Disturbing Impact of COVID-19 on Brain Cells

Fri 23rd Feb, 2024

Image by Gerd Altmann from PixabayResearchers in the United States have delved deeper into the long-term effects of COVID-19, particularly on individuals grappling with lingering symptoms, commonly referred to as Longcovid. While it has been acknowledged that brain damage can afflict Longcovid patients, a recent study has shed light on a specific aspect - the impact of the virus on the release of dopamine in brain cells.

Dopamine, a neurotransmitter crucial for transmitting information in the brain, is primarily produced and released in a specific group of nerve cells in the midbrain. These cells become active, especially during moments of unexpected positivity, triggering the release of endorphins in the reward system's nucleus accumbens, leading to feelings of happiness and well-being. Additionally, dopamine reaching the frontal brain is associated with heightened concentration and improved learning abilities.

The study focused on investigating how the coronavirus affects the release of dopamine. While headaches are a common symptom accompanying coronavirus infections, loss of smell and taste has also been widely reported. Recent research has indicated potential changes in the brain even six months after infection, contributing to a higher likelihood of psychiatric disorders.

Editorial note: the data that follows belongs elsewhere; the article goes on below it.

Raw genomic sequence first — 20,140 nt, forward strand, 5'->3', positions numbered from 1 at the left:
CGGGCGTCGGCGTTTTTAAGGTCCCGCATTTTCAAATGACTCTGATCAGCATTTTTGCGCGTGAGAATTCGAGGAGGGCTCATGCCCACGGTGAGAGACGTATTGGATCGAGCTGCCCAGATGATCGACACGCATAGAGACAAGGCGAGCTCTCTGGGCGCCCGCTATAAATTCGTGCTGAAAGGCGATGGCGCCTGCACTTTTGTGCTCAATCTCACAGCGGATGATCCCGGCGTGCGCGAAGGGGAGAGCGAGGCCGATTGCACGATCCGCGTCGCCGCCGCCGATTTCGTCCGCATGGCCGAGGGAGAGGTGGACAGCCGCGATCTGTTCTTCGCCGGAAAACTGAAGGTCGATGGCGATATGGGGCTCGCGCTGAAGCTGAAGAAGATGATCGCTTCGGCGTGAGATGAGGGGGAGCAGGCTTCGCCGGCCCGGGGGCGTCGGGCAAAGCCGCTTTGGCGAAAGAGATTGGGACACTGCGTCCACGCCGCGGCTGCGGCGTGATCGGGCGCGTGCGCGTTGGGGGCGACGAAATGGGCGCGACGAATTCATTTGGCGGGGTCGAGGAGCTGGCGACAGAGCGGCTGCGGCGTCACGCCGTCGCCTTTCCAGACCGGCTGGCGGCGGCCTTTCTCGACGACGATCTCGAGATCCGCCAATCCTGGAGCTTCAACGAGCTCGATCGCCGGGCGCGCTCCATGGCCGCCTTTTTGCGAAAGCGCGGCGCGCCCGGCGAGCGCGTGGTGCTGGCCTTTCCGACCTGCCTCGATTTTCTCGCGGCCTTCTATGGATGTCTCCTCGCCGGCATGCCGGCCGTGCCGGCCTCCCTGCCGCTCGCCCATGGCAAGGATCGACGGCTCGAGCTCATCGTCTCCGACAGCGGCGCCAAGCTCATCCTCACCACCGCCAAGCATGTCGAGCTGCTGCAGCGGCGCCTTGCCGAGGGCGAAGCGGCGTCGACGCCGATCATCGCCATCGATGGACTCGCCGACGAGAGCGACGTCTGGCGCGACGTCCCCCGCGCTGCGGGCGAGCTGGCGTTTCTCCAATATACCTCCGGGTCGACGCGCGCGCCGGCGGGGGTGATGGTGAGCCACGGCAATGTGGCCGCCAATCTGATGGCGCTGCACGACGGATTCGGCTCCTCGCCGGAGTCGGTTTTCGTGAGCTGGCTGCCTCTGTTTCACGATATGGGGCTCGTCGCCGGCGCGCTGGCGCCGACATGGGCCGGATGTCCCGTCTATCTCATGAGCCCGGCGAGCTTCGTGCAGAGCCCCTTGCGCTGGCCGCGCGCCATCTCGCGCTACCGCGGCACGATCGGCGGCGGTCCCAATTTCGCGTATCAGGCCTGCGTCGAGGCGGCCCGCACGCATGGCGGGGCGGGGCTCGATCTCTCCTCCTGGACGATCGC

Surprisingly, the study's findings revealed abnormalities in dopamine neurons in the brain, despite examining cells from the lungs, heart, and pancreas. Infected neurons displayed a significant alteration: instead of releasing dopamine, they emitted chemical signals that induced inflammation. Moreover, these cells lost their ability to grow and divide.

Co-author Shuibing Chen highlighted the significance of the findings, emphasizing that even a small group of infected cells could have serious consequences. The study, conducted by the Center for Genomic Health in New York, analyzed brain cells obtained from autopsies of individuals with and without COVID-19, as well as laboratory-cultured brain cells from deceased donors.

The study's summary stated, "We show that midbrain dopamine neurons derived from human pluripotent stem cells are selectively susceptible and permissive to severe acute respiratory syndrome coronavirus 2 (SARS-CoV-2) infection." The research was published in the specialized journal Cell.com.

Furthermore, the study contributes to a growing body of evidence suggesting that the stress induced by lockdowns and existential fears during the pandemic may increase the likelihood of broken heart syndrome, a condition also linked to dopamine.

These findings underscore the need for continued research into the long-term neurological effects of COVID-19, emphasizing the potential impact on mental health and the importance of addressing post-infection complications comprehensively.

Image by Gerd Altmann from Pixabay


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